My friend i have some great resources for you:


on this website paul cobbaut has written 6 excellent free books which teach linux using practical exercises. These books are not designed to be read but rather placed next to you computer while you tap in the commands and learn them. There are 6 books, be sure to begin with the linux fundamentals book then next would come the system administration commands book

At the end of each chapter are practical exercises to do ( he also gives the solutions to them in case you get stuck. Here is a sample at the end of the chapter on working with directories in the linux fundamentals workbook:


8.8. practice: working with directories
1. Display your current directory.
2. Change to the /etc directory.
3. Now change to your home directory using only three key presses.
4. Change to the /boot/grub directory using only eleven key presses.
5. Go to the parent directory of the current directory.
6. Go to the root directory.
7. List the contents of the root directory.
8. List a long listing of the root directory.
9. Stay where you are, and list the contents of /etc.
10. Stay where you are, and list the contents of /bin and /sbin.
11. Stay where you are, and list the contents of ~.
12. List all the files (including hidden files) in your home directory.
13. List the files in /boot in a human readable format.
14. Create a directory testdir in your home directory.
15. Change to the /etc directory, stay here and create a directory newdir in your homedirectory.
16. Create in one command the directories ~/dir1/dir2/dir3 (dir3 is a subdirectory from dir2,and dir2 is a subdirectory from dir1 ).
17. Remove the directory testdir.18. If time permits (or if you are waiting for other students to finish this practice), use andunderstand pushd and popd.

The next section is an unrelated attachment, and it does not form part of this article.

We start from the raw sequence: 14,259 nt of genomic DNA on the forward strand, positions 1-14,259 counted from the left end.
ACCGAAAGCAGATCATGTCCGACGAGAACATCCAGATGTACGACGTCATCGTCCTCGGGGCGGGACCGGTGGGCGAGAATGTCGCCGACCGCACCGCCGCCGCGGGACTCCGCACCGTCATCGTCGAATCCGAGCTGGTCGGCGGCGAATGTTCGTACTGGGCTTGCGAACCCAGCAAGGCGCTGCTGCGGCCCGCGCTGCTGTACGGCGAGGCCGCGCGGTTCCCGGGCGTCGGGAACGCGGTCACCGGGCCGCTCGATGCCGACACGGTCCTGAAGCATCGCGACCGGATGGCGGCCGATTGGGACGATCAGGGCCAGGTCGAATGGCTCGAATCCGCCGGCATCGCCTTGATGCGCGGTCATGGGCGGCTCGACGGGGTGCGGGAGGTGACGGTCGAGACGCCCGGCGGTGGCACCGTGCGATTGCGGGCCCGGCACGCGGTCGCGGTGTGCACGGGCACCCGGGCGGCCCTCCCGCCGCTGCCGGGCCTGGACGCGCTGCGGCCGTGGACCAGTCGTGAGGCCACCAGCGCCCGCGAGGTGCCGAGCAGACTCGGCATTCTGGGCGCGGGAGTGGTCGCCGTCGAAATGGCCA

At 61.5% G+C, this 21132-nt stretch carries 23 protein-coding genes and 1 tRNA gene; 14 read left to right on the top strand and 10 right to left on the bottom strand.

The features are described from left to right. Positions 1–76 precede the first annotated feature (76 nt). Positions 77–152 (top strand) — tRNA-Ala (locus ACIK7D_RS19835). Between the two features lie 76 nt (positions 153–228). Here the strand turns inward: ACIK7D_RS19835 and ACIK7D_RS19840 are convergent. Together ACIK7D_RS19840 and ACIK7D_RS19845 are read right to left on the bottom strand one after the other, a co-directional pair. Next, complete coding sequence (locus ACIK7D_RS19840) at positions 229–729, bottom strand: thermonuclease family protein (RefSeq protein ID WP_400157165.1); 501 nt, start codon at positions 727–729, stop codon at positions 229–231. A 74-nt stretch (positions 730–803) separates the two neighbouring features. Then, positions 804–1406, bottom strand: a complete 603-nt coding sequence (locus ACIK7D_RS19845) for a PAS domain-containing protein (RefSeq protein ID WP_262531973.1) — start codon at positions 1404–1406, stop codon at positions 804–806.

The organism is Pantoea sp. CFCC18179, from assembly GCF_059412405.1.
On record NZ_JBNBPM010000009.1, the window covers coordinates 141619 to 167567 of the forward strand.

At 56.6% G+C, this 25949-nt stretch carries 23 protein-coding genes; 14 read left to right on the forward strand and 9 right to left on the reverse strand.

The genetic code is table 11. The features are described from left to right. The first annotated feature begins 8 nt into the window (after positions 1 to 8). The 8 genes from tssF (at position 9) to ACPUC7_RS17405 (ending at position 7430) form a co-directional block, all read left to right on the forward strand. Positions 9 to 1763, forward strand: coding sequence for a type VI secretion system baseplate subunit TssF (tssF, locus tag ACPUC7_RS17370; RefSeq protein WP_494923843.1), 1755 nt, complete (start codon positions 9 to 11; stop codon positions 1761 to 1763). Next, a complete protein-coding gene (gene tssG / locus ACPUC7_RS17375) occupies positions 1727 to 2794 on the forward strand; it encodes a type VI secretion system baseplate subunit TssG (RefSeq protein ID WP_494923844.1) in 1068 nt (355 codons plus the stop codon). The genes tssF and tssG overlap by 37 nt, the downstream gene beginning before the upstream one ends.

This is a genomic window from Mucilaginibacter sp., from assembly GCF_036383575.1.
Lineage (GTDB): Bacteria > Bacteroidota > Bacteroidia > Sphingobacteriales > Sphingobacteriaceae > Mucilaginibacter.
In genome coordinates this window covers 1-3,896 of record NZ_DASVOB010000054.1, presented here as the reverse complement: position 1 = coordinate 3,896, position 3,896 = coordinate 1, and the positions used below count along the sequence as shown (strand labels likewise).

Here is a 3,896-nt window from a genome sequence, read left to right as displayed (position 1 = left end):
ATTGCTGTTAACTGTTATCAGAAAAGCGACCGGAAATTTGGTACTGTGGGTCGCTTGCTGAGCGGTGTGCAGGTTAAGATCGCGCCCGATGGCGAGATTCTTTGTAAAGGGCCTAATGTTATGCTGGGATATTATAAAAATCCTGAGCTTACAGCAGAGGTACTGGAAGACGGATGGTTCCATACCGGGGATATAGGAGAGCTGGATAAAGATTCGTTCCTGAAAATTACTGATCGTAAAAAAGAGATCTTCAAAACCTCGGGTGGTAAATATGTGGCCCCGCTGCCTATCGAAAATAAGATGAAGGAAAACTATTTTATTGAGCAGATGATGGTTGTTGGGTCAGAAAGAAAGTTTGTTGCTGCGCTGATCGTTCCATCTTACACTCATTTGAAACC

working with directories828.9. solution:
working with directories
1. .pwd
2. cd /etc
3. cd (and the enter key)
4. cd /boot/grub (use the tab key)
5. cd .. (with space between cd and ..)
6. cd /
7. ls
8. ls -l
9. ls /etc
10. ls /bin /sbin
11. .ls ~
12. ls -al ~
13. ls -lh /boot
14. mkdir ~/testdir
15. mkdir ~/newdir
16. mkdir -p ~/dir1/dir2/dir3
17. rmdir testdir



just work your way through the fundamentals book and my advise is if you come across bash scripting chapters just skip those , you can go back to scripting at a later date just smash your way through the main commands in the fundamentals book.

This is one of the best resources i have found on practicing linux commands. If you work your way through those books you will become a linux ninja!

hope this helps
 
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smooth_buddha

Active Member
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Thx a lot guys
hey maelamrani i have another good one for you which will come in handy since your running Kali

use commands

hciconfig (this is for bluetooth interfaces)

iwconfig (this is for wireless adapters)

ifconfig ( for network interfaces/ cards)

if your running Kali you shoukd have bluetooth tools installed called "blueZ"

if you run command

hcitool scan

your computer should scan for nearby available bluetooth devices!

have fun!!!!